The second-generation Ford Econoline van abandoned the forward-control layout of its mid-engined predecessor and was a big sales success. I still see these vans in junkyards (in fact, I found one in Sweden last year), but I tend to photograph only the most hantavirus-laden campers, attractively weathered window vans, or Chlamydia-enhanced customs. I saw this workhorse cargo Econoline (the technical term, coined by angry neighbors, for a featureless Detroit van with no windows is “Molester Van” or “Free Candy Van”) in a Denver yard recently, and it seemed like a good time to shoot this worn-out piece of van history. (Read More…)
After yesterday’s 1972 Mercury Junkyard Find, it makes sense— in some circles— to stick with model-year 1972 vehicles this week. With that in mind, here’s a very biohazardous second-gen Ford Econoline that I braved without benefit of a space suit. I’m pretty sure I didn’t catch hantavirus, scabies, or dioxin poisoning, but it’s still too early to know for sure. (Read More…)
(photo courtesy: http://www.truckinweb.com/features/1304tr_2006_chevy_express_3500/)
TTAC commentator Celebrity 208 writes:
I have been sitting on this draft message for a couple weeks now and I just saw your call for questions so here you go. I just bought a ’05 (Chevrolet) Express 3500 12 Passenger Van with 185kmi. It was owned by a Catholic Mission College where they maintained it as part of their van fleet and the maint. history is pretty clean. It was a good deal even if I have to do something dramatic like replace the transmission.
I’m going to use it for towing a boat (w/ trailer it’s 6500+lbs and the runs are ~15mi round trip), delivering kegs to Pamela Elsinore’s birthday party (“at the bottom of the big hill”), hauling visiting family and friends around when visiting (I live in DC which is a vacation destination for some weird reason), and likely Christmas road trips back to Cleveland because my mother goes hog wild with large Little Tikes stuff.
TTAC commentator Trend-Shifter writes:
I have a 1984 Audi 5000S Avant that is used as the wife’s car and our traveling/towing vehicle. Here is my dilemma… (Read More…)
TTAC commentator horseflesh writes:
I’m sending you the third installment in a series of linked Piston Slap queries. A while back, I hit Piston Slap with a question… what’s the best way to unload Grandma’s Buick? Now I’d like to share the story of how one large, white, wallowing ride was replaced with another vehicle, also white, but more enjoyably absurd in every measurable dimension. This new addition to the motorpool is the conclusion to my second Piston Slap query–What is the Poor Man’s TARDIS? (Read More…)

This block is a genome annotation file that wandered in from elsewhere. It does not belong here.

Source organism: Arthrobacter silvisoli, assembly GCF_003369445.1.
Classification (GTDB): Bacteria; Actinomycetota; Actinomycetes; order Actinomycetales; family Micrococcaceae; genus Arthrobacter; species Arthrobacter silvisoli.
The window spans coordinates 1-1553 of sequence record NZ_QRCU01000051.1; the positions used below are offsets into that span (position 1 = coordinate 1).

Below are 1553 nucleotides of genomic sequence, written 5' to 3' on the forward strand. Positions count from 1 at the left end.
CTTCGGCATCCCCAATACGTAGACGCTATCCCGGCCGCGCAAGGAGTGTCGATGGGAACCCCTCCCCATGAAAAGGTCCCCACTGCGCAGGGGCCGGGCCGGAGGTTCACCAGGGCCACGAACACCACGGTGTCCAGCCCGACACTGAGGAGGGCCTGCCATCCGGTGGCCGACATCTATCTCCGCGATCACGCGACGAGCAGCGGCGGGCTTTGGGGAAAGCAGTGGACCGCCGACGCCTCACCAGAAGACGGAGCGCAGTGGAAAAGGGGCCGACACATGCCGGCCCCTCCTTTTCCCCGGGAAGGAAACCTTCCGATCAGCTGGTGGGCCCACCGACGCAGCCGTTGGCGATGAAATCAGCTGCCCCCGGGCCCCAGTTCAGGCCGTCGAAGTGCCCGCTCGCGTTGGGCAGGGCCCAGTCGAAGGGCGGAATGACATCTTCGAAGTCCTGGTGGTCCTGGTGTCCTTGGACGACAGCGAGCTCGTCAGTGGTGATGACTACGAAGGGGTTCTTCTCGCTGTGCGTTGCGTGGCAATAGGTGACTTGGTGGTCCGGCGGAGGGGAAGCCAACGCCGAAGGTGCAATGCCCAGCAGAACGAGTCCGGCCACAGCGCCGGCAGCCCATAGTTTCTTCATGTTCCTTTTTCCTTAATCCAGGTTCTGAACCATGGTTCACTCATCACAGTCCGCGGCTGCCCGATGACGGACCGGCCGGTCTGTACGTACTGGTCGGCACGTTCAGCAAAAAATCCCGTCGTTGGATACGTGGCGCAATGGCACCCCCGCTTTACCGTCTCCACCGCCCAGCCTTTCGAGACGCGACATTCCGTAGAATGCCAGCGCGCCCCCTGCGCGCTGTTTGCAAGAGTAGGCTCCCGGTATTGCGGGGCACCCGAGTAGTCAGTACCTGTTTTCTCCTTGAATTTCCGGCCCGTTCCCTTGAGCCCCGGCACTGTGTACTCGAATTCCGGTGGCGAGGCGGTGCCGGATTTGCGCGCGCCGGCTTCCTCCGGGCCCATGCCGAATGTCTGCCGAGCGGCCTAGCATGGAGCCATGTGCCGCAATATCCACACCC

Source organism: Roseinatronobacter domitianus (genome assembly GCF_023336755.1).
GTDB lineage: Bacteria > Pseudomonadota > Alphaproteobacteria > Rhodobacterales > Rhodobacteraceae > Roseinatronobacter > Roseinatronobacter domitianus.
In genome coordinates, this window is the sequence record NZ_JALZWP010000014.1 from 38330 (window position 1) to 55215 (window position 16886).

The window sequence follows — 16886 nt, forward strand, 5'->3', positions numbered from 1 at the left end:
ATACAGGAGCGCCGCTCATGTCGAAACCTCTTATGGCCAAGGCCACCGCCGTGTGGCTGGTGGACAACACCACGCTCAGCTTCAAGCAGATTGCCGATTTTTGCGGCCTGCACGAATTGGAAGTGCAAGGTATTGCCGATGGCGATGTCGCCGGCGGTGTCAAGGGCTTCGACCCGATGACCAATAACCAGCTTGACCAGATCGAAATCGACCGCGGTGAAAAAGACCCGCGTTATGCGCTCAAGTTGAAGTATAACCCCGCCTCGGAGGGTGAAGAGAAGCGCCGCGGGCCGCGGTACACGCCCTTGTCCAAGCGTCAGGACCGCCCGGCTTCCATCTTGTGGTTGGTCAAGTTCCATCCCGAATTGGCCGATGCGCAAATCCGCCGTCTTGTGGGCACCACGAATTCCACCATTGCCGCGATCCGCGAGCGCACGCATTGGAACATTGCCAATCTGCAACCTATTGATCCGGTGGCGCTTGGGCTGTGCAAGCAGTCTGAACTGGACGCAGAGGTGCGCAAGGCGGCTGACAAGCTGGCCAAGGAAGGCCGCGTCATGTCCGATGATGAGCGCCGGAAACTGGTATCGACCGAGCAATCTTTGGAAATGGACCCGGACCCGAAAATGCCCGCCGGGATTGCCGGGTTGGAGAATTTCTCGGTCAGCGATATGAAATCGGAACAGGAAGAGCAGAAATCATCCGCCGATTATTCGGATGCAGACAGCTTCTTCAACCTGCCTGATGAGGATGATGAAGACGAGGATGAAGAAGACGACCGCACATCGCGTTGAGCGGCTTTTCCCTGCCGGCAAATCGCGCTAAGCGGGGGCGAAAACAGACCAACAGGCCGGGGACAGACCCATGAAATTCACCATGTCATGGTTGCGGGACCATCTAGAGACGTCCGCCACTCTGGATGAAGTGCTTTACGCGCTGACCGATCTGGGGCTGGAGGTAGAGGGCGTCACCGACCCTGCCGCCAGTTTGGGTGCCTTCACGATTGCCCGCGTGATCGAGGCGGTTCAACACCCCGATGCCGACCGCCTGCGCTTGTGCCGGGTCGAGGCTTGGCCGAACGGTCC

The last five years certainly have not been kind to Institutions throughout the world, especially in these United States. Whether they be people, places, commodities, companies, lifestyles or leisure activities, nothing seems to be immune to the force that is presently driving things along.
The automobile, and the whole infrastructure supporting it is experiencing a paradigm shift that has wrought some serious casualty: (Read More…)
Dodge stuck with the forward-control/mid-engine van design through the 1970 model year (at which point their Tradesman gained a hood), but Ford moved the Econoline’s engine forward starting with the 1968s. For 1968 through 1974, the Econoline had this extremely short snout, with the engine just barely in front of the driver. You don’t see many of this generation of Econoline these days, so I photographed this one when I spotted it in a California self-serve yard a couple of months ago. (Read More…)
TTAC Commentator Horseflesh writes:
Hey Sajeev and Steve,
Winter is coming. Like any true Seattle suburbanite, I dread the debut of the white stuff. We’re so scared of snow up here that the local insurance company even aired commercials teasing us about it. (Read More…)
Ford makes great full size trucks, but repeat after me: not everyone cares about the F-150. There’s more to being a Ford truck than what Toby Keith and Mike Rowe said. Listen up peeps: this is a story of having a growth and retention strategy for one product line, and an exit strategy for another.